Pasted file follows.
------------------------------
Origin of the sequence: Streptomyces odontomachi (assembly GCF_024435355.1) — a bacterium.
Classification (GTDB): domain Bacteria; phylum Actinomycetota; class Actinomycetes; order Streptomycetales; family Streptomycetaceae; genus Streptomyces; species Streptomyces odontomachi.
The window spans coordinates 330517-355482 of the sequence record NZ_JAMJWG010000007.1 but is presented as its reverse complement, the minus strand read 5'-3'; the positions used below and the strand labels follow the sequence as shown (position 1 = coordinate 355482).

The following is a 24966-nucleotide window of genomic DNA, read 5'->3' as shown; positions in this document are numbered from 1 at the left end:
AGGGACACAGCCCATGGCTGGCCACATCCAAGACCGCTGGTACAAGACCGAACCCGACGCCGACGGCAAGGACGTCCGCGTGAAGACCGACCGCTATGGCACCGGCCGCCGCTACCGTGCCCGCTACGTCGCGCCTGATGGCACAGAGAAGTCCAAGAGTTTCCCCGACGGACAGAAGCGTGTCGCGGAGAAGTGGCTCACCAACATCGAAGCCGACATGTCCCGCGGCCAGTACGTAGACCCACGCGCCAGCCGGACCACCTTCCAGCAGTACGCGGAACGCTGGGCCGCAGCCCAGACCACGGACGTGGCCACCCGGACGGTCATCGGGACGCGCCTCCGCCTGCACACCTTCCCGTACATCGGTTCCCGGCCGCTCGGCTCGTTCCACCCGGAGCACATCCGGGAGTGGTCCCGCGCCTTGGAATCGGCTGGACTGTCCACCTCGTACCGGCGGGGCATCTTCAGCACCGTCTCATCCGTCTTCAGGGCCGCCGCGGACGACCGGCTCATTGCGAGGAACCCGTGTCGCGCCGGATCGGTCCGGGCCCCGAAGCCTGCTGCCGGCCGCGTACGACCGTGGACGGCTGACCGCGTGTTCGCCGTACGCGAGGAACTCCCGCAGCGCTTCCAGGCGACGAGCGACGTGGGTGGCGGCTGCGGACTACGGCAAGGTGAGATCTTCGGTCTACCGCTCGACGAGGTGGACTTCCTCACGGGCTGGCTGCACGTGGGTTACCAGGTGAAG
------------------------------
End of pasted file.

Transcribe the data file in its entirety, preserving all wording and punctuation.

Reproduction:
Origin of the sequence: Streptomyces odontomachi (assembly GCF_024435355.1) — a bacterium.
Classification (GTDB): domain Bacteria; phylum Actinomycetota; class Actinomycetes; order Streptomycetales; family Streptomycetaceae; genus Streptomyces; species Streptomyces odontomachi.
The window spans coordinates 330517-355482 of the sequence record NZ_JAMJWG010000007.1 but is presented as its reverse complement, the minus strand read 5'-3'; the positions used below and the strand labels follow the sequence as shown (position 1 = coordinate 355482).

The following is a 24966-nucleotide window of genomic DNA, read 5'->3' as shown; positions in this document are numbered from 1 at the left end:
AGGGACACAGCCCATGGCTGGCCACATCCAAGACCGCTGGTACAAGACCGAACCCGACGCCGACGGCAAGGACGTCCGCGTGAAGACCGACCGCTATGGCACCGGCCGCCGCTACCGTGCCCGCTACGTCGCGCCTGATGGCACAGAGAAGTCCAAGAGTTTCCCCGACGGACAGAAGCGTGTCGCGGAGAAGTGGCTCACCAACATCGAAGCCGACATGTCCCGCGGCCAGTACGTAGACCCACGCGCCAGCCGGACCACCTTCCAGCAGTACGCGGAACGCTGGGCCGCAGCCCAGACCACGGACGTGGCCACCCGGACGGTCATCGGGACGCGCCTCCGCCTGCACACCTTCCCGTACATCGGTTCCCGGCCGCTCGGCTCGTTCCACCCGGAGCACATCCGGGAGTGGTCCCGCGCCTTGGAATCGGCTGGACTGTCCACCTCGTACCGGCGGGGCATCTTCAGCACCGTCTCATCCGTCTTCAGGGCCGCCGCGGACGACCGGCTCATTGCGAGGAACCCGTGTCGCGCCGGATCGGTCCGGGCCCCGAAGCCTGCTGCCGGCCGCGTACGACCGTGGACGGCTGACCGCGTGTTCGCCGTACGCGAGGAACTCCCGCAGCGCTTCCAGGCGACGAGCGACGTGGGTGGCGGCTGCGGACTACGGCAAGGTGAGATCTTCGGTCTACCGCTCGACGAGGTGGACTTCCTCACGGGCTGGCTGCACGTGGGTTACCAGGTGAAG